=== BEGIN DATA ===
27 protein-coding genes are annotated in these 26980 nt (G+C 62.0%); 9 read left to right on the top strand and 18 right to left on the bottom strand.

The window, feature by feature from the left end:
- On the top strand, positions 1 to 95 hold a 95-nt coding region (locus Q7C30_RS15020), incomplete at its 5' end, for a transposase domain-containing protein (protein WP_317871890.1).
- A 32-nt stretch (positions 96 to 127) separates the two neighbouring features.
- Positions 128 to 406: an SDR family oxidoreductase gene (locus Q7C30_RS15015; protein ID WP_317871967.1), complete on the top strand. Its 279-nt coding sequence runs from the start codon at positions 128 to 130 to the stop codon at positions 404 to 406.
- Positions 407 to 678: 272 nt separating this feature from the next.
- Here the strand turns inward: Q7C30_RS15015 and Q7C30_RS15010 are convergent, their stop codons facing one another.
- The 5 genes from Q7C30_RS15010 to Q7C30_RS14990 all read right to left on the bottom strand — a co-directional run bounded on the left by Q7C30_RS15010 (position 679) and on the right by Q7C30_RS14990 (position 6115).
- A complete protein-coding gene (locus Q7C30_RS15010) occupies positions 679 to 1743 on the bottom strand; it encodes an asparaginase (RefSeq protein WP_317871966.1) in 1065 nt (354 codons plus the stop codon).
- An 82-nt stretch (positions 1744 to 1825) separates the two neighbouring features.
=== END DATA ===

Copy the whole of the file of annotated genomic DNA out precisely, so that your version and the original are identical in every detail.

27 protein-coding genes are annotated in these 26980 nt (G+C 62.0%); 9 read left to right on the top strand and 18 right to left on the bottom strand.

The window, feature by feature from the left end:
- On the top strand, positions 1 to 95 hold a 95-nt coding region (locus Q7C30_RS15020), incomplete at its 5' end, for a transposase domain-containing protein (protein WP_317871890.1).
- A 32-nt stretch (positions 96 to 127) separates the two neighbouring features.
- Positions 128 to 406: an SDR family oxidoreductase gene (locus Q7C30_RS15015; protein ID WP_317871967.1), complete on the top strand. Its 279-nt coding sequence runs from the start codon at positions 128 to 130 to the stop codon at positions 404 to 406.
- Positions 407 to 678: 272 nt separating this feature from the next.
- Here the strand turns inward: Q7C30_RS15015 and Q7C30_RS15010 are convergent, their stop codons facing one another.
- The 5 genes from Q7C30_RS15010 to Q7C30_RS14990 all read right to left on the bottom strand — a co-directional run bounded on the left by Q7C30_RS15010 (position 679) and on the right by Q7C30_RS14990 (position 6115).
- A complete protein-coding gene (locus Q7C30_RS15010) occupies positions 679 to 1743 on the bottom strand; it encodes an asparaginase (RefSeq protein WP_317871966.1) in 1065 nt (354 codons plus the stop codon).
- An 82-nt stretch (positions 1744 to 1825) separates the two neighbouring features.